Emergency Nurses Association - Professional Association

Guideline Status

This is the current release of the guideline.

This guideline updates a previous version: Hahn SA, Lavonas EJ, Mace SE, Napoli AM, Fesmire FM, American College of Emergency Physicians. Clinical policy: critical issues in the initial evaluation and management of patients presenting to the emergency department in early pregnancy. Ann Emerg Med. 2012 Sep;60(3):381-90.e28. [55 references]

This guideline meets NGC's 2013 (revised) inclusion criteria.

Guideline Availability

Available from the American College of Emergency Physicians (ACEP) Web site External Web Site Policy.

A summary of this guideline optimized for mobile viewing is available under the CQ tab at the ACEP Web site External Web Site Policy.

Availability of Companion Documents

The following are available:

  • American College of Emergency Physicians clinical policy development. Irving (TX): American College of Emergency Physicians (ACEP); 3 p. Available from the American College of Emergency Physicians (ACEP) Web site External Web Site Policy.
  • ACEP clinical policy development process. Flow chart. Irving (TX): American College of Emergency Physicians (ACEP); 1 p. Available from the ACEP Web site External Web Site Policy.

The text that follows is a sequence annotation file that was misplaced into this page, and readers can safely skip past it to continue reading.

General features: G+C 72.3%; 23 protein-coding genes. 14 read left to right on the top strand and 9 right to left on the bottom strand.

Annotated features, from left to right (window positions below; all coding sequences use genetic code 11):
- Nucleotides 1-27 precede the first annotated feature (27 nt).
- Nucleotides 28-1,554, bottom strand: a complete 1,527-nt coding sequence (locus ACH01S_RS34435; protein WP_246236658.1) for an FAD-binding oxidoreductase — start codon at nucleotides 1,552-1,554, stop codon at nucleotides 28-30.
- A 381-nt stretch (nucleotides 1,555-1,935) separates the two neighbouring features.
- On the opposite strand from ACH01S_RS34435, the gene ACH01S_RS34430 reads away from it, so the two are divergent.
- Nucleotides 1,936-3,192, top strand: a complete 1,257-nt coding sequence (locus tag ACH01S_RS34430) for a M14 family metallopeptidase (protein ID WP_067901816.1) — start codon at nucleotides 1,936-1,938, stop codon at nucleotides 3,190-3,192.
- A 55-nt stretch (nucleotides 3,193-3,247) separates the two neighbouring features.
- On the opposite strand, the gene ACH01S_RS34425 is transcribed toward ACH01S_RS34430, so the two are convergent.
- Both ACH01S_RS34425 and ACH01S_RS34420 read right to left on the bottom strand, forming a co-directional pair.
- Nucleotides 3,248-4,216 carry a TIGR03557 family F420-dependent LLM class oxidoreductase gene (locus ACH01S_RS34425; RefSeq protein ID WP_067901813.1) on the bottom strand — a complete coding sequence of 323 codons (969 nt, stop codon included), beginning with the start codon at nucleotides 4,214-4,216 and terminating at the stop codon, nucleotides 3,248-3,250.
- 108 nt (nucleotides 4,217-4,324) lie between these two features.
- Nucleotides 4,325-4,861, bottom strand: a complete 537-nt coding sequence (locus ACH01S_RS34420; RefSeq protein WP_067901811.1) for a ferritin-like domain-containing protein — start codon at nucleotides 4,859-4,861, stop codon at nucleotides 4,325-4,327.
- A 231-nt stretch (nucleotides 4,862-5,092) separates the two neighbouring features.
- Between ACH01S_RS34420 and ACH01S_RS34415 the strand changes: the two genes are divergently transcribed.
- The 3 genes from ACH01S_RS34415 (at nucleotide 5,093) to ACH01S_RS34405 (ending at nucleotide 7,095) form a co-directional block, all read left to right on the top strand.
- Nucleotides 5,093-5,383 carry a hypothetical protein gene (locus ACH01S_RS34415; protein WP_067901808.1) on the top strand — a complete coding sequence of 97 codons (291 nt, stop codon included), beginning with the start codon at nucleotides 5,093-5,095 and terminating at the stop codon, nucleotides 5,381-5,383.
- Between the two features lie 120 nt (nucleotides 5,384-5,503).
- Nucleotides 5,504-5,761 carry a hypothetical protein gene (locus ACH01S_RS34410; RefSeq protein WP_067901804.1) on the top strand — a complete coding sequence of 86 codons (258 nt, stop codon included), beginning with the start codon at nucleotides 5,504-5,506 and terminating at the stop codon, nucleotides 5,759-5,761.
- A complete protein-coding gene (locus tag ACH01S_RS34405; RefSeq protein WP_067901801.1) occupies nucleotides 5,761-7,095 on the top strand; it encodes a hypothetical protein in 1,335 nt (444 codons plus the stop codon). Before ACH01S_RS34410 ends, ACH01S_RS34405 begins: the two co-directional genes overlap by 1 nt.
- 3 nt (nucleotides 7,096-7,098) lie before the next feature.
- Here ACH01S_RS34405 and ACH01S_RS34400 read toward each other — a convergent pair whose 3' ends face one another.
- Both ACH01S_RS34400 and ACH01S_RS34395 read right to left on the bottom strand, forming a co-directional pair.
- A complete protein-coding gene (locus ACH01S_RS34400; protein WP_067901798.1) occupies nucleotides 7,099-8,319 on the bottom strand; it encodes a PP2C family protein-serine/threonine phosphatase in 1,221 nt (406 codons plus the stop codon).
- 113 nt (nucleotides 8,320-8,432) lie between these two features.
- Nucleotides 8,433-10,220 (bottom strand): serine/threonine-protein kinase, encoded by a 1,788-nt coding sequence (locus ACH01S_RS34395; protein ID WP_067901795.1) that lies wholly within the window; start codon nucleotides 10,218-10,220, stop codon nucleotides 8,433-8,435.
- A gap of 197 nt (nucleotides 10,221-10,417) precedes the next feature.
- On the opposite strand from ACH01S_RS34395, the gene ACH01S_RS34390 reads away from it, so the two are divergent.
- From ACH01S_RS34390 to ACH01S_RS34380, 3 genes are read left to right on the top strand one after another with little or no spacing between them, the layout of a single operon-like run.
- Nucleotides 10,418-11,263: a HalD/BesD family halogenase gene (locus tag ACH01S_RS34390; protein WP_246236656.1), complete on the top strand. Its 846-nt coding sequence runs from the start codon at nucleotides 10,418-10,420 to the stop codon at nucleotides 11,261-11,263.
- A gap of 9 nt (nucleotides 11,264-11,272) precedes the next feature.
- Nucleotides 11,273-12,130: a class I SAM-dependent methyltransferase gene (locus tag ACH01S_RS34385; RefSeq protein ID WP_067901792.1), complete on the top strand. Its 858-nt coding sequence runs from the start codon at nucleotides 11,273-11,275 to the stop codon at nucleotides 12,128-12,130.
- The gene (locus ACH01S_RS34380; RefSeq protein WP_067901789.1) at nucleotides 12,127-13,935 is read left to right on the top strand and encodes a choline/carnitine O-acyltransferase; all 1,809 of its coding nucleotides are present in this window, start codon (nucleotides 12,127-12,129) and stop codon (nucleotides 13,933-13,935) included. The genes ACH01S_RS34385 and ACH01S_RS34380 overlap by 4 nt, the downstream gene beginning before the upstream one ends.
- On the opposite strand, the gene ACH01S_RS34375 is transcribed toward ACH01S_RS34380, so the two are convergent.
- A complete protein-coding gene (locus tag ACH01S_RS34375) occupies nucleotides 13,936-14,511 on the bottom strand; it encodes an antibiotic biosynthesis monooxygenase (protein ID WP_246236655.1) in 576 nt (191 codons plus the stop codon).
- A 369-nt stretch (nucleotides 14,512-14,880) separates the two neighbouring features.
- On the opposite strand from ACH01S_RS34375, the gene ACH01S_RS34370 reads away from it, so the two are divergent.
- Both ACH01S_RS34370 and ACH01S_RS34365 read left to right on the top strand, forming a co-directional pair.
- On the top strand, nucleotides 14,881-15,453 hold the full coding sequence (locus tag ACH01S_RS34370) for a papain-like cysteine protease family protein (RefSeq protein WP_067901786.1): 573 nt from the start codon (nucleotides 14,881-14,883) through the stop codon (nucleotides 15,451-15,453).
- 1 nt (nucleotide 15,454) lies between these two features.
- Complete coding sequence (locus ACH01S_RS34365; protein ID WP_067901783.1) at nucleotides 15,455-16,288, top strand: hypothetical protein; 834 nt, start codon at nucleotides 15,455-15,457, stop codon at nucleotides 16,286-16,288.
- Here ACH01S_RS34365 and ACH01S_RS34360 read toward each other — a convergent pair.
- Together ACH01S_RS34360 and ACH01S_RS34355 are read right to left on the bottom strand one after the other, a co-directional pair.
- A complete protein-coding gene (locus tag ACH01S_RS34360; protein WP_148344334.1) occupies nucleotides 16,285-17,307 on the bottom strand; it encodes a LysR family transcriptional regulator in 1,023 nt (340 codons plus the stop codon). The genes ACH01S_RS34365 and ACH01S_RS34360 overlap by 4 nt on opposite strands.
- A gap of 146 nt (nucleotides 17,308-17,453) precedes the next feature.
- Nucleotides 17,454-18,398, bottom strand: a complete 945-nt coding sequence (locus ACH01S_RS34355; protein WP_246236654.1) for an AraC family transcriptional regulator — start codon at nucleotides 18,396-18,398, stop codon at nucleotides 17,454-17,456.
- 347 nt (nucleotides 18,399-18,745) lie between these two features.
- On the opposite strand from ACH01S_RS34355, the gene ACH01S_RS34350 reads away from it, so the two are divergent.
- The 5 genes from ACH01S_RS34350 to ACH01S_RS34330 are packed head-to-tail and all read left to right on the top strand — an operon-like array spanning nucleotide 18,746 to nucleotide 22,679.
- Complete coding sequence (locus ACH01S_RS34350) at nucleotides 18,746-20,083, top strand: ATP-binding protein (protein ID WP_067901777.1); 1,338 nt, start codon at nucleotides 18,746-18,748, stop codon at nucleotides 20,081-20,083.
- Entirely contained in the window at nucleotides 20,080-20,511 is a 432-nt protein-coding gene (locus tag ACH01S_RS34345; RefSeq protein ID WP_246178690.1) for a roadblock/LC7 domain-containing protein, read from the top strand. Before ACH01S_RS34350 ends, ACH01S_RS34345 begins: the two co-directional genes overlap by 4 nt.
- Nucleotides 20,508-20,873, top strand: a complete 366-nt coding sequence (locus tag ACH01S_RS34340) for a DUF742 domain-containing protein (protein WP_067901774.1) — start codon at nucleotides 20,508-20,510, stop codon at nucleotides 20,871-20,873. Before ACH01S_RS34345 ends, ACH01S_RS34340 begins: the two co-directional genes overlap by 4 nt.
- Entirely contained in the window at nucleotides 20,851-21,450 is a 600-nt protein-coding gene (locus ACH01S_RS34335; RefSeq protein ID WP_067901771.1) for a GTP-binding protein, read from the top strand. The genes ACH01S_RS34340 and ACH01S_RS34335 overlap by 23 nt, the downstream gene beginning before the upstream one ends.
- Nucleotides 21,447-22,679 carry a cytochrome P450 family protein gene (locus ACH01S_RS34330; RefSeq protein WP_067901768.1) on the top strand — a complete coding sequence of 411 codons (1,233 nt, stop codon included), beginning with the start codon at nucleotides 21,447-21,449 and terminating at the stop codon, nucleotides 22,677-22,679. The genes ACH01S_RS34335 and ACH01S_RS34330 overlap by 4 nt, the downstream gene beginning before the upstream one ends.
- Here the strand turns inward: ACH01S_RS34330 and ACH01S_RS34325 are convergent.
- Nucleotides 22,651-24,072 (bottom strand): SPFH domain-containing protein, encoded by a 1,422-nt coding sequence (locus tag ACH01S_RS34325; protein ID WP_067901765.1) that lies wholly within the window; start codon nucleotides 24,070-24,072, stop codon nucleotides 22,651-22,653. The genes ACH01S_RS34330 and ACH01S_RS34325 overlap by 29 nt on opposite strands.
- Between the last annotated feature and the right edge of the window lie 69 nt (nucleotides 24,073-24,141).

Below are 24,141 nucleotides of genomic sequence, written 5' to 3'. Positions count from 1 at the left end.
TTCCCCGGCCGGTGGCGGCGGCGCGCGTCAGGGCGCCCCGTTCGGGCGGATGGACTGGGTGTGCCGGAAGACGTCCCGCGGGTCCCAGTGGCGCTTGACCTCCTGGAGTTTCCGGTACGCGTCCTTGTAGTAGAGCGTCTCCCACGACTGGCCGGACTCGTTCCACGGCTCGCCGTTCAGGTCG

Patient Resources

None available

NGC Status

This NGC summary was completed by ECRI on June 5, 2003. The information was verified by the guideline developer on July 18, 2003. This summary was updated by ECRI Institute on September 28, 2012. The updated information was verified by the guideline developer on October 23, 2012. This summary was updated by ECRI Institute on March 30, 2017. The updated information was verified by the guideline developer on April 12, 2017.

Copyright Statement

This NGC summary is based on the original guideline, which is subject to the guideline developer's copyright restrictions. For more information, please refer to the American College of Emergency Physicians (ACEP) Web site External Web Site Policy.